The Latest | China urges dialogue between Sudan’s factions

BEIJING — China is urging a dialogue between Sudanese factions as an apparent military coup roils the nation.

Foreign Ministry spokesperson Wang Wenbin said Monday that China wanted all parties in Sudan “to resolve their differences through dialogue so as to maintain peace and stability of the country.”

He told reporters that China would continue to closely follow the turbulence in Sudan and “take necessary measures to ensure the safety of Chinese institutions and personnel there.”

China is a permanent member of the United Nations Security Council and major investor in Africa.

The arrests on Monday of Sudan’s interim prime minister and other officials plunged Sudan’s fragile path to democracy into uncertainty following the 2019 ouster of longtime autocrat Omar al-Bashir. During al-Bashir’s harsh rule and despite allegations of his government’s human rights abuses, China was Sudan’s biggest trading partner and key international partner.

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MORE ON SUDAN:

In apparent Sudan coup, PM, officials detained

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HERE’S WHAT ELSE IS HAPPENING:

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CAIRO – The Saudi-based Organization of Islamic Cooperation has expressed concern over the apparent coup in Sudan amid a fragile transition to democracy.

In a statement carried by the state-run Saudi Press Agency, the organization said Monday that it urged Sudanese leaders to “abide by the constitutional document and what has been agreed upon during the transition period.”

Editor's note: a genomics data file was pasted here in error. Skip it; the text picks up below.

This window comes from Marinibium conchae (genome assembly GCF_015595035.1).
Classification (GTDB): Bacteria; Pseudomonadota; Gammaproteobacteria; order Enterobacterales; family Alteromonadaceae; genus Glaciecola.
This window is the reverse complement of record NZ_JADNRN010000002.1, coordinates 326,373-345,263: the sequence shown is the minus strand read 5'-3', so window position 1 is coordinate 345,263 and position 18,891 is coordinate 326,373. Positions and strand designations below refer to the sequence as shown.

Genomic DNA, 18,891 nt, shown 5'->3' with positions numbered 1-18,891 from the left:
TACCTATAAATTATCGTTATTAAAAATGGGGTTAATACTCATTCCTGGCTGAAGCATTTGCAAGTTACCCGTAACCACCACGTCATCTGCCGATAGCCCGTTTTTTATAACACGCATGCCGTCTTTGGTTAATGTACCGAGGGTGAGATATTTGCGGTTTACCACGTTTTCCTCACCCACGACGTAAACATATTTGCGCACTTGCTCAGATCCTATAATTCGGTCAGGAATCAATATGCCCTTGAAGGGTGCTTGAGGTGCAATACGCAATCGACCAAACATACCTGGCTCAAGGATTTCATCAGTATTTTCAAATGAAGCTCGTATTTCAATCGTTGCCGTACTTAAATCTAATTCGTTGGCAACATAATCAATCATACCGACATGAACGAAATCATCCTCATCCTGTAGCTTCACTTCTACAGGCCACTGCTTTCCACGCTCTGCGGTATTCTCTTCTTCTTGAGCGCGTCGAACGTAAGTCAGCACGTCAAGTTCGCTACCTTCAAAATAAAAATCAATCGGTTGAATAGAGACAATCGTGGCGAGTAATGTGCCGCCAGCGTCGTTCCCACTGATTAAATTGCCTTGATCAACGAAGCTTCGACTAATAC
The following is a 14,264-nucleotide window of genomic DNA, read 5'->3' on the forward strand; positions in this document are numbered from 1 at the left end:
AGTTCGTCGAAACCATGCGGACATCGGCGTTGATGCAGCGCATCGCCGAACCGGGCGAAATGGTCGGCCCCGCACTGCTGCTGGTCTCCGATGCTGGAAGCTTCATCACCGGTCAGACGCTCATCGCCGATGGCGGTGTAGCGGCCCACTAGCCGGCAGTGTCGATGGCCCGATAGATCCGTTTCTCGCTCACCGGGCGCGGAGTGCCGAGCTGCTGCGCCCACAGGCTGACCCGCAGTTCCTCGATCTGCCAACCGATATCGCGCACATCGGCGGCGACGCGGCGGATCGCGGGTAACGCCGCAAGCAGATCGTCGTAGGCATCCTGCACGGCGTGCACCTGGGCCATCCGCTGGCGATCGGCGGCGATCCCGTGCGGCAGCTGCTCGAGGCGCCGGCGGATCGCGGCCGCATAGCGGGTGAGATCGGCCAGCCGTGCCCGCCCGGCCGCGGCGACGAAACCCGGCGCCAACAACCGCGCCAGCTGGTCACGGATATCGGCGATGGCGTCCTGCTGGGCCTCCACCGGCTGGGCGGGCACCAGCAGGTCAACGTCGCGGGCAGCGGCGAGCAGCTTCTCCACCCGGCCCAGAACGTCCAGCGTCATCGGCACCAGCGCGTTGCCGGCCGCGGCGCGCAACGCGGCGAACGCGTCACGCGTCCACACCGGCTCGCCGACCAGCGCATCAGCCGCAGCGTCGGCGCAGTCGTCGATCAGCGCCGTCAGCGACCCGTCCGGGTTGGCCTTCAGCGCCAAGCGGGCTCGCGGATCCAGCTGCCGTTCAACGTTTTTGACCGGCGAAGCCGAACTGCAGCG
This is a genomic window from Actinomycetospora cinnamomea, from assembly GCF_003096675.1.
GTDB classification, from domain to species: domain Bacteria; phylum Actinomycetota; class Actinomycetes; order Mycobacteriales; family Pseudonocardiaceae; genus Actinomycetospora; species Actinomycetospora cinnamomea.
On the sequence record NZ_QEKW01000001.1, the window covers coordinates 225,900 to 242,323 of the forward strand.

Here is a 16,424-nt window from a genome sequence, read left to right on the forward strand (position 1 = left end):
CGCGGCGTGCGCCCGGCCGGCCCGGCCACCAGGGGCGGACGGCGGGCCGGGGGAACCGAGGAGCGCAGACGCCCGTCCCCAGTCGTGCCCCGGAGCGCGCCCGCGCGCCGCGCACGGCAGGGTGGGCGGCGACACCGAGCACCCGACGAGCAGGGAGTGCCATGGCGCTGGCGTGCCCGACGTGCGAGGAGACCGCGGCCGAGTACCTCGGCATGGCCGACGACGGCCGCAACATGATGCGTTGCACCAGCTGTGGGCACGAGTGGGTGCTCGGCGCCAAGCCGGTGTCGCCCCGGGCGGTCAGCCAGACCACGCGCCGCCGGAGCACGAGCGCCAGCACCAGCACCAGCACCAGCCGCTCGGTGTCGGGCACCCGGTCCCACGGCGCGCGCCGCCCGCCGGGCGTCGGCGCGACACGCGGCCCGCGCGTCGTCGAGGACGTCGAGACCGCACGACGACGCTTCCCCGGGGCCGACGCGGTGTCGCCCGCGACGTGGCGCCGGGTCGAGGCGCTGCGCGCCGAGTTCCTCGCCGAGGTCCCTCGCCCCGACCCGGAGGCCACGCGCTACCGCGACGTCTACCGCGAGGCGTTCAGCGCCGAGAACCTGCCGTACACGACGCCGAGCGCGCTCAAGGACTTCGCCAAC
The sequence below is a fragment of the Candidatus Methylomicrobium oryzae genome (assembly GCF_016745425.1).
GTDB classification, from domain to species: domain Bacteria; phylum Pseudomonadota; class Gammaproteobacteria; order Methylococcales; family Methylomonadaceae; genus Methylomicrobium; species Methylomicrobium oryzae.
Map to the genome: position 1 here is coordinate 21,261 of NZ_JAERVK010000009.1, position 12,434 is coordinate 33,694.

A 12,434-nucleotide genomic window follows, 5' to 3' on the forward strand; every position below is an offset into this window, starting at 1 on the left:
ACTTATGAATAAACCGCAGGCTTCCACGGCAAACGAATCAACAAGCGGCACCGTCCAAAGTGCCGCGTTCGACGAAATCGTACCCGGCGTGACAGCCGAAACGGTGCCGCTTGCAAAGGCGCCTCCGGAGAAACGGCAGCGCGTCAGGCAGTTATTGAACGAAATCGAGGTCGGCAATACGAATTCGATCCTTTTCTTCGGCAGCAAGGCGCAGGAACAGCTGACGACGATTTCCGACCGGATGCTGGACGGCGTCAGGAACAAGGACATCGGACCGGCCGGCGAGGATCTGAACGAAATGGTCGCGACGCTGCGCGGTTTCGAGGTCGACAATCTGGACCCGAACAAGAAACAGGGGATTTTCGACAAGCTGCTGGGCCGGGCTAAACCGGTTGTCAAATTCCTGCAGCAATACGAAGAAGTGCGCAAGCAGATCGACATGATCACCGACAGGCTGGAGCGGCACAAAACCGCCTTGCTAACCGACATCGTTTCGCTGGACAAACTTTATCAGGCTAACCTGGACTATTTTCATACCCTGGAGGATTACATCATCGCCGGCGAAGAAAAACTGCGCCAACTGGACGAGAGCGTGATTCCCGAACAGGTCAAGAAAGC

The statement comes as other nations express alarm at the arrest of Sudan’s interim prime minister and other senior officials. Their whereabouts were not immediately known.

Thousands of Sudanese protesters have flooded the streets as fears of a military coup grip the country two years after mass protests ousted autocrat Omar al-Bashir, who ruled Sudan with an iron fist for three decades.

The 57-nation OIC is based in Jiddah, Saudi Arabia.

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BERLIN — Germany has demanded an immediate halt to the apparent military coup underway in Sudan.

German Foreign Minister Heiko Mass condemned the attempted takeover in the vast east African country and called the news “dismaying.”

“This attempted coup must end immediately,” he said, urging “all those who bear responsibility for security and state order in Sudan to continue the peaceful political transition process in Sudan toward democracy.”

The statement Monday was one of several from other nations expressing concern about the arrest of Sudan’s interim prime minister and other senior officials. Their whereabouts were not immediately known.

Thousands of Sudanese protesters have flooded the streets as fears of a military coup grip the country two years after mass protests ousted autocrat Omar al-Bashir, who ruled Sudan with an iron fist for three decades. Since 2019, Sudan has been navigating a fragile transition to democracy.

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CAIRO — The United Nations Mission to Sudan has issued an emphatic rebuke of what it called an ongoing coup and attempts to undermine the northeast African nation’s fragile democratic transition.